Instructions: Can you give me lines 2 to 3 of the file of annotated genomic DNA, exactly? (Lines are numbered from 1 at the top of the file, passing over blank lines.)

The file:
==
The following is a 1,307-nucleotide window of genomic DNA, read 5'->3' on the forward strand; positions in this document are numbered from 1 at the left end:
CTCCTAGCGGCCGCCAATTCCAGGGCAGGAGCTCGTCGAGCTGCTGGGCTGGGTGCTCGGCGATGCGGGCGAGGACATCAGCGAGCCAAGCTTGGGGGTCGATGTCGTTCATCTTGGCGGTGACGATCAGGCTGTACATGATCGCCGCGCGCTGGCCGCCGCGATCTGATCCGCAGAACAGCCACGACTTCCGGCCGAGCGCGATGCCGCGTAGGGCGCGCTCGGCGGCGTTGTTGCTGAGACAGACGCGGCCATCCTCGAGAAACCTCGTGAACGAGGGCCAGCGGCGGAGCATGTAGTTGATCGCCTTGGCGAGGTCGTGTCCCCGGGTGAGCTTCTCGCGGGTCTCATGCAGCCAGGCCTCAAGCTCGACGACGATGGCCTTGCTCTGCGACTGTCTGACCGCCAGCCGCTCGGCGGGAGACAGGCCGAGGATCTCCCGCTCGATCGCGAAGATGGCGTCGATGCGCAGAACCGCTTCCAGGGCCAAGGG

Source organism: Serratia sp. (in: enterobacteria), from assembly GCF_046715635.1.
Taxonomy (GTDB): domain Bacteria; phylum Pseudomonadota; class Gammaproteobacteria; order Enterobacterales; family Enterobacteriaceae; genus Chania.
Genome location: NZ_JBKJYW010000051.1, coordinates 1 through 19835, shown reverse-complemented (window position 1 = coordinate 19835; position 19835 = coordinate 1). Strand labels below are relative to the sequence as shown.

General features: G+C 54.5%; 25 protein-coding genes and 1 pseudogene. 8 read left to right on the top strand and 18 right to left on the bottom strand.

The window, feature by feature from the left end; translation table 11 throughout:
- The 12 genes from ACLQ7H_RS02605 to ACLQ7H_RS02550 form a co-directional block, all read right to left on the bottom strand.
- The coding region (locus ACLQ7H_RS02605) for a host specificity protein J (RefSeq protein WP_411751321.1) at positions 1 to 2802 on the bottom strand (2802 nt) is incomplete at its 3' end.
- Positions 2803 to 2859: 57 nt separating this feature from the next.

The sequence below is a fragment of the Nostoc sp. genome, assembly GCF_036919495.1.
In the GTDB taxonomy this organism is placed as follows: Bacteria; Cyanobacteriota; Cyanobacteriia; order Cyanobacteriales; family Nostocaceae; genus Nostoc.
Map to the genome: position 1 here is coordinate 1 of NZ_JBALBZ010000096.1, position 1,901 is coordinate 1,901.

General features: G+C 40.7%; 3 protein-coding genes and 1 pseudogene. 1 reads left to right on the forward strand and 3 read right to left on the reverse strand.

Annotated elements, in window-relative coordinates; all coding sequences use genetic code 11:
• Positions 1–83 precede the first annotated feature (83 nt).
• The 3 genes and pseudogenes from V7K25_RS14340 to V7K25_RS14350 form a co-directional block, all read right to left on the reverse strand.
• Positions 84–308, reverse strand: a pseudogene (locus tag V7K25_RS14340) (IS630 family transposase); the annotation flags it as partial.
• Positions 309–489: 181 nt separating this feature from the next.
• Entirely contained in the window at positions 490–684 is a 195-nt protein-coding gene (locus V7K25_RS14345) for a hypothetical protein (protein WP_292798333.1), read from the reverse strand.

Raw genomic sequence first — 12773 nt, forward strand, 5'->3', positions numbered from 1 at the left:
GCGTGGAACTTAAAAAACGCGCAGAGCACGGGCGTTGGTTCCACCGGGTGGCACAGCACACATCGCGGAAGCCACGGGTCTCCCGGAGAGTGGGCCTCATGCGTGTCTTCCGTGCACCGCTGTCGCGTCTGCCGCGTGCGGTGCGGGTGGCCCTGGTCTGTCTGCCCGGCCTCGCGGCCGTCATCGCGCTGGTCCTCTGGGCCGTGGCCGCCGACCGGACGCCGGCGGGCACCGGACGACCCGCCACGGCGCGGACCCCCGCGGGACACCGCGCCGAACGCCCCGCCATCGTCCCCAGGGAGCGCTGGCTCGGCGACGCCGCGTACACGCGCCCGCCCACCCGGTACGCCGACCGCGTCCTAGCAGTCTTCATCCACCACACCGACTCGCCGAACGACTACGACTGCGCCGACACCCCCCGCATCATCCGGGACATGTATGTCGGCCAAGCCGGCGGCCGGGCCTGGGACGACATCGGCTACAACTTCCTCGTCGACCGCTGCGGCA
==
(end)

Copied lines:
CTCCTAGCGGCCGCCAATTCCAGGGCAGGAGCTCGTCGAGCTGCTGGGCTGGGTGCTCGGCGATGCGGGCGAGGACATCAGCGAGCCAAGCTTGGGGGTCGATGTCGTTCATCTTGGCGGTGACGATCAGGCTGTACATGATCGCCGCGCGCTGGCCGCCGCGATCTGATCCGCAGAACAGCCACGACTTCCGGCCGAGCGCGATGCCGCGTAGGGCGCGCTCGGCGGCGTTGTTGCTGAGACAGACGCGGCCATCCTCGAGAAACCTCGTGAACGAGGGCCAGCGGCGGAGCATGTAGTTGATCGCCTTGGCGAGGTCGTGTCCCCGGGTGAGCTTCTCGCGGGTCTCATGCAGCCAGGCCTCAAGCTCGACGACGATGGCCTTGCTCTGCGACTGTCTGACCGCCAGCCGCTCGGCGGGAGACAGGCCGAGGATCTCCCGCTCGATCGCGAAGATGGCGTCGATGCGCAGAACCGCTTCCAGGGCCAAGGG

Source organism: Serratia sp. (in: enterobacteria), from assembly GCF_046715635.1.